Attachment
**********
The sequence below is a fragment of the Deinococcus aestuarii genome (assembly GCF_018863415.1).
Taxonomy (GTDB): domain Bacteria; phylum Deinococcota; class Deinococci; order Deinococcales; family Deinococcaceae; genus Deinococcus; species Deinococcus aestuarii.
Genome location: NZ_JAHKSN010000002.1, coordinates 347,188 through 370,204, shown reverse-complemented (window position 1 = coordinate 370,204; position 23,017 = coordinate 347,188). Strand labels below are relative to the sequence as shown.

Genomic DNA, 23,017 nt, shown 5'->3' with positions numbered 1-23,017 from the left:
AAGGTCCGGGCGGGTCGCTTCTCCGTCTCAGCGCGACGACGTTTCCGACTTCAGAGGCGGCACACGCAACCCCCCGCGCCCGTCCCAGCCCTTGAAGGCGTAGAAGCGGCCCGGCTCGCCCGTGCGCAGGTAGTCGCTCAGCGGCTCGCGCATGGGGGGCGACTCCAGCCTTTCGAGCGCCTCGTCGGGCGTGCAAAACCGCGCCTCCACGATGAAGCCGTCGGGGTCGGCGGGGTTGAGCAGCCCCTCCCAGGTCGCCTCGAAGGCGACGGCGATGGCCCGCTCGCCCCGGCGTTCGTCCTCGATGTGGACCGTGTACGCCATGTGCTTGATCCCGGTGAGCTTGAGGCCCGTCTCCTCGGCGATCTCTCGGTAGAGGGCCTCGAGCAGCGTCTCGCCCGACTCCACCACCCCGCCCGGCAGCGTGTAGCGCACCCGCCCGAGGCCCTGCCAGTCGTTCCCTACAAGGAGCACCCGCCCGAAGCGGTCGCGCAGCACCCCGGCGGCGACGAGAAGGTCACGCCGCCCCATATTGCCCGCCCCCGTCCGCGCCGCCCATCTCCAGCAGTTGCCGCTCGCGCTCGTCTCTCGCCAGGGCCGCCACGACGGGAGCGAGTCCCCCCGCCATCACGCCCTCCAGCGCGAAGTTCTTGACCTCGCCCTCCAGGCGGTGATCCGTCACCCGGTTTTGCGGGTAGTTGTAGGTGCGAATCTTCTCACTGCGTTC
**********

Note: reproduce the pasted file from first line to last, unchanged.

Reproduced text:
The sequence below is a fragment of the Deinococcus aestuarii genome (assembly GCF_018863415.1).
Taxonomy (GTDB): domain Bacteria; phylum Deinococcota; class Deinococci; order Deinococcales; family Deinococcaceae; genus Deinococcus; species Deinococcus aestuarii.
Genome location: NZ_JAHKSN010000002.1, coordinates 347,188 through 370,204, shown reverse-complemented (window position 1 = coordinate 370,204; position 23,017 = coordinate 347,188). Strand labels below are relative to the sequence as shown.

Genomic DNA, 23,017 nt, shown 5'->3' with positions numbered 1-23,017 from the left:
AAGGTCCGGGCGGGTCGCTTCTCCGTCTCAGCGCGACGACGTTTCCGACTTCAGAGGCGGCACACGCAACCCCCCGCGCCCGTCCCAGCCCTTGAAGGCGTAGAAGCGGCCCGGCTCGCCCGTGCGCAGGTAGTCGCTCAGCGGCTCGCGCATGGGGGGCGACTCCAGCCTTTCGAGCGCCTCGTCGGGCGTGCAAAACCGCGCCTCCACGATGAAGCCGTCGGGGTCGGCGGGGTTGAGCAGCCCCTCCCAGGTCGCCTCGAAGGCGACGGCGATGGCCCGCTCGCCCCGGCGTTCGTCCTCGATGTGGACCGTGTACGCCATGTGCTTGATCCCGGTGAGCTTGAGGCCCGTCTCCTCGGCGATCTCTCGGTAGAGGGCCTCGAGCAGCGTCTCGCCCGACTCCACCACCCCGCCCGGCAGCGTGTAGCGCACCCGCCCGAGGCCCTGCCAGTCGTTCCCTACAAGGAGCACCCGCCCGAAGCGGTCGCGCAGCACCCCGGCGGCGACGAGAAGGTCACGCCGCCCCATATTGCCCGCCCCCGTCCGCGCCGCCCATCTCCAGCAGTTGCCGCTCGCGCTCGTCTCTCGCCAGGGCCGCCACGACGGGAGCGAGTCCCCCCGCCATCACGCCCTCCAGCGCGAAGTTCTTGACCTCGCCCTCCAGGCGGTGATCCGTCACCCGGTTTTGCGGGTAGTTGTAGGTGCGAATCTTCTCACTGCGTTC